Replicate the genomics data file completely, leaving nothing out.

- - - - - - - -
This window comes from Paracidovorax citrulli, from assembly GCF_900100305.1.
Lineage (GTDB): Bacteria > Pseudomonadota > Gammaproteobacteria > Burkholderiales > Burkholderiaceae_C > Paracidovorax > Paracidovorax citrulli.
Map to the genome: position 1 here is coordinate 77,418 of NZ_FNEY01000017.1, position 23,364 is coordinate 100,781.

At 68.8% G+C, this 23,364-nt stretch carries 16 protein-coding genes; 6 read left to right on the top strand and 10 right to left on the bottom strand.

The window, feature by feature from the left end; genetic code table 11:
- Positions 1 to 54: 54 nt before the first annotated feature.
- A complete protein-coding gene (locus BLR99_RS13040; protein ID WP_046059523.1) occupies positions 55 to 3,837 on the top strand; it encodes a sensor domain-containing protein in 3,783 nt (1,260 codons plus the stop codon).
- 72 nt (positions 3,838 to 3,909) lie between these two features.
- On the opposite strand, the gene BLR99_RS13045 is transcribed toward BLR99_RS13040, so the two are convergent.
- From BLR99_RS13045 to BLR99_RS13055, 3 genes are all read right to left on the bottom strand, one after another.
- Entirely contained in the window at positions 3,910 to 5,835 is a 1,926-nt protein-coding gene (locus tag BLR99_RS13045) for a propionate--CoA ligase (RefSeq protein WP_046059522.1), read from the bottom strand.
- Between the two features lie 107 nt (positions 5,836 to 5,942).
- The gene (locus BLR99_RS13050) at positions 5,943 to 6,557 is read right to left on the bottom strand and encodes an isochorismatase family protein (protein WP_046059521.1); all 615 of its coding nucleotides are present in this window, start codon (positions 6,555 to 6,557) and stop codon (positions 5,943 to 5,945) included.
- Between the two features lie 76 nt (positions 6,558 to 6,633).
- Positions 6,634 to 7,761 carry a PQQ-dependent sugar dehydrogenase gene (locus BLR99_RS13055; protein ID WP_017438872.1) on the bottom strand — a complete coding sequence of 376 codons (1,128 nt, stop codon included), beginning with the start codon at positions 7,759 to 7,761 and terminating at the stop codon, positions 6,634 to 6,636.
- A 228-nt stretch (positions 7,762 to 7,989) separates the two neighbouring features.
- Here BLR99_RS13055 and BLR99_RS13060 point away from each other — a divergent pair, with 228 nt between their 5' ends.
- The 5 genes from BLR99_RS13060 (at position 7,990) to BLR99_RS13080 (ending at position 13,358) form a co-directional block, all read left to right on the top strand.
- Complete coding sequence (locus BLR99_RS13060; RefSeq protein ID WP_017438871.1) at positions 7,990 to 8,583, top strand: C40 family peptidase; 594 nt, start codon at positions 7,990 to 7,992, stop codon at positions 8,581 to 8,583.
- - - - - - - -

This window comes from Paracidovorax citrulli, from assembly GCF_900100305.1.
Lineage (GTDB): Bacteria > Pseudomonadota > Gammaproteobacteria > Burkholderiales > Burkholderiaceae_C > Paracidovorax > Paracidovorax citrulli.
Map to the genome: position 1 here is coordinate 77,418 of NZ_FNEY01000017.1, position 23,364 is coordinate 100,781.

At 68.8% G+C, this 23,364-nt stretch carries 16 protein-coding genes; 6 read left to right on the top strand and 10 right to left on the bottom strand.

The window, feature by feature from the left end; genetic code table 11:
- Positions 1 to 54: 54 nt before the first annotated feature.
- A complete protein-coding gene (locus BLR99_RS13040; protein ID WP_046059523.1) occupies positions 55 to 3,837 on the top strand; it encodes a sensor domain-containing protein in 3,783 nt (1,260 codons plus the stop codon).
- 72 nt (positions 3,838 to 3,909) lie between these two features.
- On the opposite strand, the gene BLR99_RS13045 is transcribed toward BLR99_RS13040, so the two are convergent.
- From BLR99_RS13045 to BLR99_RS13055, 3 genes are all read right to left on the bottom strand, one after another.
- Entirely contained in the window at positions 3,910 to 5,835 is a 1,926-nt protein-coding gene (locus tag BLR99_RS13045) for a propionate--CoA ligase (RefSeq protein WP_046059522.1), read from the bottom strand.
- Between the two features lie 107 nt (positions 5,836 to 5,942).
- The gene (locus BLR99_RS13050) at positions 5,943 to 6,557 is read right to left on the bottom strand and encodes an isochorismatase family protein (protein WP_046059521.1); all 615 of its coding nucleotides are present in this window, start codon (positions 6,555 to 6,557) and stop codon (positions 5,943 to 5,945) included.
- Between the two features lie 76 nt (positions 6,558 to 6,633).
- Positions 6,634 to 7,761 carry a PQQ-dependent sugar dehydrogenase gene (locus BLR99_RS13055; protein ID WP_017438872.1) on the bottom strand — a complete coding sequence of 376 codons (1,128 nt, stop codon included), beginning with the start codon at positions 7,759 to 7,761 and terminating at the stop codon, positions 6,634 to 6,636.
- A 228-nt stretch (positions 7,762 to 7,989) separates the two neighbouring features.
- Here BLR99_RS13055 and BLR99_RS13060 point away from each other — a divergent pair, with 228 nt between their 5' ends.
- The 5 genes from BLR99_RS13060 (at position 7,990) to BLR99_RS13080 (ending at position 13,358) form a co-directional block, all read left to right on the top strand.
- Complete coding sequence (locus BLR99_RS13060; RefSeq protein ID WP_017438871.1) at positions 7,990 to 8,583, top strand: C40 family peptidase; 594 nt, start codon at positions 7,990 to 7,992, stop codon at positions 8,581 to 8,583.